With Google Reader officially gone, Feedly might be your best bet as an app that lets you access your RSS feeds while on the go. It looks great, works well, and offers a number of different display options that some people think make it even better than Google's departed reader. At this point, the app still isn't perfect, but with all of the work its developers are dedicating to its improvement, it has a good chance of eventually getting there.
The first thing you'll notice about Feedly is that, for an RSS reader, it's exceptionally attractive. While many other readers (including Google Reader) offer a decidedly basic design, mostly made up of lists and text, Feedly offers a much more polished experience. Its bright colors, clean lines, and sans-serif typefaces make up an overall modern look and feel. And because Feedly uses big images and creative layouts, using the app can feel almost like reading a magazine. So, if you don't mind something that's little more visually arresting than your everyday RSS reader, Feedly is as good a choice as any. At the same time, the app does offer less flashy display options (headlines only) for anyone who just wants to dive right into the text of their feed.
To get started using Feedly, you must log in with your Google account. You can either type one into the field or select any of the accounts that are connected to your Android device. If you're an existing Google Reader user, all of your RSS subscriptions, folders, and starred posts will automatically be imported. If not, then you'll have to start by giving Feedly a few sites to subscribe to. The bad thing here, of course, is that Feedly does not as of yet let you import an OPML file. This means that if you're coming from a service other than Google, then you'll have to start from scratch. Good news is, the app's developers have announced that they are, in fact, working on adding the feature.
Subscribing to sites
Using the Explore panel on the right side of the screen, you can either search for a specific site or browse through different collections of sites based on categories and interests. These collections are curated by Feedly to make it easy for newbies to find sources worth subscribing to. For instance, there are curated collections for Gaming, Business, Design, Gardening, and Lifestyle, as well as featured Etsy sites, YouTube channels, and Vimeo channels. There are even selections of sites in different languages. To subscribe to any of the listed sites, all you have to do is hit the "+" sign and categorize it. What the Feedly app is missing here is the option to subscribe to entire categories at once. The desktop browser-based version of Feedly lets you do this, but for some reason the mobile app doesn't.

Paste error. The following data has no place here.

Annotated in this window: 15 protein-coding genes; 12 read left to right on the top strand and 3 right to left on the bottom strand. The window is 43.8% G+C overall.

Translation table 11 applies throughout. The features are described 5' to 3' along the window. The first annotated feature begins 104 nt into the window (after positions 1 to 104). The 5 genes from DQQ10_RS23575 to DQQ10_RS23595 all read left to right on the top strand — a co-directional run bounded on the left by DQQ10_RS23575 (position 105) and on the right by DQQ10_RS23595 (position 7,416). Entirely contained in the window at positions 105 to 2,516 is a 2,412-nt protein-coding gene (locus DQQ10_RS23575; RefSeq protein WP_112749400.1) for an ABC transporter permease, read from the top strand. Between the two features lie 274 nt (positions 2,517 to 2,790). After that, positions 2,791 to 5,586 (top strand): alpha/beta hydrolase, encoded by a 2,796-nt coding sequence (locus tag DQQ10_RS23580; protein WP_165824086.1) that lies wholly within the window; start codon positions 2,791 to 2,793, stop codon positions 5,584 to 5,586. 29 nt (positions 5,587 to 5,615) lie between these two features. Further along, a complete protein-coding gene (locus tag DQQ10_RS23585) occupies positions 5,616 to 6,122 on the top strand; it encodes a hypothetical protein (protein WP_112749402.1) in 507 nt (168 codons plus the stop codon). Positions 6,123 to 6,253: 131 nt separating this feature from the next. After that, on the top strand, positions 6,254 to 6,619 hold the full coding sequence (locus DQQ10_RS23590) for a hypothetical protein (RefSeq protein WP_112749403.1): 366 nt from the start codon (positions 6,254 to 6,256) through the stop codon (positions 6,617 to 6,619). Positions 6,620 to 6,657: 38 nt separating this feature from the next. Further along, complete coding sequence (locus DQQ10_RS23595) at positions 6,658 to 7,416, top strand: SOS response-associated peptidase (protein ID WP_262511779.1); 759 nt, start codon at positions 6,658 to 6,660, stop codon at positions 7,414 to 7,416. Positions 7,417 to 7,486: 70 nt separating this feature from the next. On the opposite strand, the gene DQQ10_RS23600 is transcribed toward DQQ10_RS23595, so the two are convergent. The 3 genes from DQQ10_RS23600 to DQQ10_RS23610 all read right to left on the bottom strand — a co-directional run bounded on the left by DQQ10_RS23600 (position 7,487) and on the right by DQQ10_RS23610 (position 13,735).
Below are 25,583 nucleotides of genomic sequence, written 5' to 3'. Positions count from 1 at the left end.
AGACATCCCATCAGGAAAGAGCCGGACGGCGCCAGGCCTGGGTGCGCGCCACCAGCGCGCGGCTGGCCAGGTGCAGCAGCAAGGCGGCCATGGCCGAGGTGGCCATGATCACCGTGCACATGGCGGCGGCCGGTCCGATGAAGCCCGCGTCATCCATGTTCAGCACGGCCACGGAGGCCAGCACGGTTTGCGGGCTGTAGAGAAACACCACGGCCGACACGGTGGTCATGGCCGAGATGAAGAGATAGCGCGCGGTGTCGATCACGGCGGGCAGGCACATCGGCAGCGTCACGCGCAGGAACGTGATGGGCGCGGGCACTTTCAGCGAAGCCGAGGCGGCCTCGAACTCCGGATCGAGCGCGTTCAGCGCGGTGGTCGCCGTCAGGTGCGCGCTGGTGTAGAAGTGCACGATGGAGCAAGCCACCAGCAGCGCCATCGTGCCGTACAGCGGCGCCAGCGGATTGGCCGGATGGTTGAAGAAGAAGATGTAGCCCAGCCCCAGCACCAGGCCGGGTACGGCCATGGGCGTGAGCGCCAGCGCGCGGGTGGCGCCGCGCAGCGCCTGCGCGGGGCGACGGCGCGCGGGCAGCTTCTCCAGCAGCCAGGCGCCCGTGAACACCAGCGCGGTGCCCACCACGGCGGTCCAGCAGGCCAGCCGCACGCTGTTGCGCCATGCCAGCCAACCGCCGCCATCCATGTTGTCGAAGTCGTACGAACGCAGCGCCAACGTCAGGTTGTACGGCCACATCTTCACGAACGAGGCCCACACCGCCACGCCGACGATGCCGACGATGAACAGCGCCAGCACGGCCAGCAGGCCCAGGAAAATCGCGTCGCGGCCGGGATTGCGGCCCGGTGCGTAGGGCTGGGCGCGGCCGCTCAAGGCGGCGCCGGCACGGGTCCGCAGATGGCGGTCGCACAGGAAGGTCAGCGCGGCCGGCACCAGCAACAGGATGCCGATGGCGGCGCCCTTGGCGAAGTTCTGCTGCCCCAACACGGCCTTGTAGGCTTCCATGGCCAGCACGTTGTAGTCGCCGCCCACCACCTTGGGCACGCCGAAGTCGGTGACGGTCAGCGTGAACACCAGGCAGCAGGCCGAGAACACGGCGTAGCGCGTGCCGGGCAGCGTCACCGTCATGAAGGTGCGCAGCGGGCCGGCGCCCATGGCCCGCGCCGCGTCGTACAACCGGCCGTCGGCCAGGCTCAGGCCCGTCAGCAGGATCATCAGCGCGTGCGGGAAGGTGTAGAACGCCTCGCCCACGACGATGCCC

Another thing I find disappointing about the Feedly app is that it doesn't let you reorganize subscriptions. Within the app, you can't rename categories or move items between categories. You can only delete items or, of course, add new ones.
When it comes to displaying content, Feedly offers a number of different options. There's a magazine-style layout with large featured stories and smaller ones off to the side, a Cards option based completely on thumbnails, and a List view that makes economical use of your space by balancing small thumbnails with headlines. And finally, there's a Title-only view, which drops the images altogether and fills your screen with only story headlines. If that's not enough, you can customize the app's appearance with two different themes, five font styles, and four font sizes.
All of your navigation is organized in the sliding panel on the left, starting with tabs for recent content, all content, items that you've saved for later (starred items in Google Reader), and your different subscription categories. When you pick a tab, the app opens up a nifty magazine-style cover page with the first few posts featured prominently. Then, as you swipe left, you'll see the rest of the posts listed in chronological order. You can tap on any item to expand it to full-page view, and from there, pop out to a browser view, if you'd like. One thing worth mentioning is that you can tap on a category name to bring up a bundle of posts from all the sites in that category. With this capability, you don't necessarily have to go through your subscriptions site-by-site.
It's important to note that, as you swipe through your feeds, items are not automatically marked as read (unless you change this default setting). You can, however, give a page a quick swipe to the left to mark all items as read or a quick swipe to the right to undo the action. These gesture shortcuts can be extremely helpful for quickly sifting through content. Otherwise, only when you tap an individual post to expand it to full-page view does it get marked.
What I would love to see in Feedly is the two-panel view that keeps your list of feeds on the left with selected content on the right. This would help me to go through my content source by source, which is the way I like to do it. This view is available on the desktop browser-based version of Feedly, and I hope the company will incorporate it into the mobile apps, especially for tablets.
Feedly comes with a few bonuses that add value to the overall service. One of my favorites is its sharing features. From the menu in the top right of the screen, you can share items through Twitter, Facebook, Google+, e-mail, and more. Plus, from Feedly's Settings screen, you can input your Pocket or Instapaper to share with your favorite bookmarking service. Lastly, Feedly comes with a nifty home screen widget, so you can quickly jump to your subscriptions without having to launch the app first.
With all of its display options, availability on multiple platforms, and extra conveniences it offers, Feedly has earned its place as one of the best RSS readers on the market. And the good news is, with the death of Google Reader finally behind us, it's only going to get better.